Later this week at a resort hotel in Huntington Beach, California, a group of managers from a $2 billion program and construction management company will host a Shark Tank contest to conclude their two day conference. The winning team will receive funding to move forward with their concept, plaques, and heaps of praise from peers and the company’s CEO.
Such “idea bake-offs are part of a growing trend. In my travels of late, a surprising number of client companies are using Shark Tanks to elicit ideas from the troops, make real-time “go” or “no-go” decisions, and have some laughs in the process. (For my readers outside the United States, Shark Tank is a popular reality television series where contestants pitch their startup ideas to a panel of “shark” investors, often with lots of drama adding up to high ratings).
But whether you’re about to appear on Shark Tank, or just want to improve your effectiveness in this arena, here are my favorite tips to greater selling success:
- Realize that selling ideas is an essential skill. The days of top down, command-and-control leadership are over. These days, gentle persuasion or “leading from behind” is the new imperative, and “building the buy-in” (gaining alignment and support for a decision, idea or direction) is a vital part of the innovator’s toolkit. CEOs must sell their ideas to the board. Managers must sell their ideas to their teams and to senior managers and sponsors. Parents must sell their ideas to their offspring. And spouses should know how to sell their ideas to each other (“honey, don’t you think it would be fun to vacation in St. Croix this spring? There’s an incredible offer that just came in the mail.”)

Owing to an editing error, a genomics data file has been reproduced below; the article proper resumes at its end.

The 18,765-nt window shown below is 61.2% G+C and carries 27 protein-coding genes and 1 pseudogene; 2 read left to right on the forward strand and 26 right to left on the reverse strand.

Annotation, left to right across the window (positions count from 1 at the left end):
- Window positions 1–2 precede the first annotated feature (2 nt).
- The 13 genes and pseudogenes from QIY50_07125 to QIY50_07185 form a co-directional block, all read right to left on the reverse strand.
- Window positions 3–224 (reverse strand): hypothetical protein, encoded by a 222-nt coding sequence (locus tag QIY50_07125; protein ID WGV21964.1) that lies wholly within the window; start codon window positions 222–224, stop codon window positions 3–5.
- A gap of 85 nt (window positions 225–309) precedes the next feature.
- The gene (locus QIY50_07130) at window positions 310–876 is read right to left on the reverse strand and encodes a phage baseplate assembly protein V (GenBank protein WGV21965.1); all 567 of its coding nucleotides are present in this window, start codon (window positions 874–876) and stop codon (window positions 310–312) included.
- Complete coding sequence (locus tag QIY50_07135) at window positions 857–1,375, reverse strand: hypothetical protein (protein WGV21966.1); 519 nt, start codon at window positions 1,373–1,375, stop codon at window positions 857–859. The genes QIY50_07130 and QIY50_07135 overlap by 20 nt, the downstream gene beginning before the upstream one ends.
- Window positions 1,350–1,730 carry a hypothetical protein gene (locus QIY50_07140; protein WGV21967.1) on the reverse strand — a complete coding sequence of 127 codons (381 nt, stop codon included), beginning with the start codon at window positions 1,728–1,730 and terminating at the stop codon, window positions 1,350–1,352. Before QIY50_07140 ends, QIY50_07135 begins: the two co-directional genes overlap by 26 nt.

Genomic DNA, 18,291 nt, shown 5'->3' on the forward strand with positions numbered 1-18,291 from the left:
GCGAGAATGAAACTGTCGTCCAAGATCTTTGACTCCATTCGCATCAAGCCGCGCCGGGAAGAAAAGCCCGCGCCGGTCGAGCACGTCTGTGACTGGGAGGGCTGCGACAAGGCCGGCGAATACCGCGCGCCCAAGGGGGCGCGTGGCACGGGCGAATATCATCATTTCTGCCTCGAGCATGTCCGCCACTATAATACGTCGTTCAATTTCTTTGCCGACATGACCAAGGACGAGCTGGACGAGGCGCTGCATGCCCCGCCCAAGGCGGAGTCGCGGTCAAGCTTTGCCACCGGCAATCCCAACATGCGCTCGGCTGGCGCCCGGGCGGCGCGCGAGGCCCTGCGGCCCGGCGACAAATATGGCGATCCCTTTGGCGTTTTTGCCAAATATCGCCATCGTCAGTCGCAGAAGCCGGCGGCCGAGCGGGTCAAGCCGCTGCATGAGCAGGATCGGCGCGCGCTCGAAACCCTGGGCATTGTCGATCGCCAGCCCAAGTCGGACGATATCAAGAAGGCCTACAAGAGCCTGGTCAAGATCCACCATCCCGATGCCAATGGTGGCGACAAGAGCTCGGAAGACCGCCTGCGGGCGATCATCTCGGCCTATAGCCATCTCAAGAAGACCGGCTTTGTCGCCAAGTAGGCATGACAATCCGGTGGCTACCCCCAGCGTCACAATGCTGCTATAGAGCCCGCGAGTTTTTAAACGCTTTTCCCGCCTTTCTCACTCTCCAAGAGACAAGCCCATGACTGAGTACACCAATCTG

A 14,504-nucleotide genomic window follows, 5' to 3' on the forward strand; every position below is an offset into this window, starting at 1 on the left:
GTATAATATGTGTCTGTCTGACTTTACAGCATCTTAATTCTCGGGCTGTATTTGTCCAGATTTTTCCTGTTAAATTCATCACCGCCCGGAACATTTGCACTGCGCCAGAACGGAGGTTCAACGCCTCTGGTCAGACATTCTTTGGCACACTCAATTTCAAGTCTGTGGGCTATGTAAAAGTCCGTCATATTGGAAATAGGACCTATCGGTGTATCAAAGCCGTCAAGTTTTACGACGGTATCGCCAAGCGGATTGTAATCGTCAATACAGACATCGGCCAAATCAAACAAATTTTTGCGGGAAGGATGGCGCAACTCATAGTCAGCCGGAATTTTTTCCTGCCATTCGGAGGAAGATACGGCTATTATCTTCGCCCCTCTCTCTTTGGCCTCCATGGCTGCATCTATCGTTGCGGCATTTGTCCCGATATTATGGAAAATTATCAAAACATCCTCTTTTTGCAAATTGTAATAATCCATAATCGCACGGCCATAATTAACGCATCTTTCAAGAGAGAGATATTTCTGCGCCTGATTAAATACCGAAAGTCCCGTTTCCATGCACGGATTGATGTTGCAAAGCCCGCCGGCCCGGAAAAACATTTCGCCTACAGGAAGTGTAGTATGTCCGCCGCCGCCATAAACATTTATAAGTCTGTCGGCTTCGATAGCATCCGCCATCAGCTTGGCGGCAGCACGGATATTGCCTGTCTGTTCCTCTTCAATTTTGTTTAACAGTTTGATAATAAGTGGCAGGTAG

- Do your homework. Before you try to sell an idea to others, sell yourself first. Gather the facts. At Gore-Tex maker WL Gore and Associates, they ask three questions of any potential opportunity: is it real? Can we win (if we take this to market)? Is it worth it? Think your idea through from these perspectives and size it up objectively. Do the necessary research as if your reputation depends on it, because it does. Be able to concisely summarize your concept from the standpoint of the user problem it solves and the opportunity it creates.
- Consider timing. You’re excited about the idea because, well, it’s your new baby. It’s natural to fall in love with your ideas, but is now the time to try and gain support to build and launch it? Would waiting till the end of budget season make more sense? Do you need to plant more seeds and talk up the idea informally before proposing it before the board? Decide on the best time to pitch the idea, and keep in mind that timing is everything, especially when selling ideas.
- Focus on what’s in it for them. “We invent by starting with the customer and working backwards,” Amazon CEO Jeff Bezos told an interviewer. “The other guys (competitors) start by asking ‘what are we going to get out of this if we launch this idea?’” It’s never too early to ponder issues having to do with end-user value; what’s in it for them if they adopt and use your idea? Does your concept make their lives better, give them greater choice, simplify or increase speed? Does it help the company cut costs or improve engagement? The best idea evangelists focus on elucidating an idea’s benefits, the worst fixate on features and get lost in the weeds.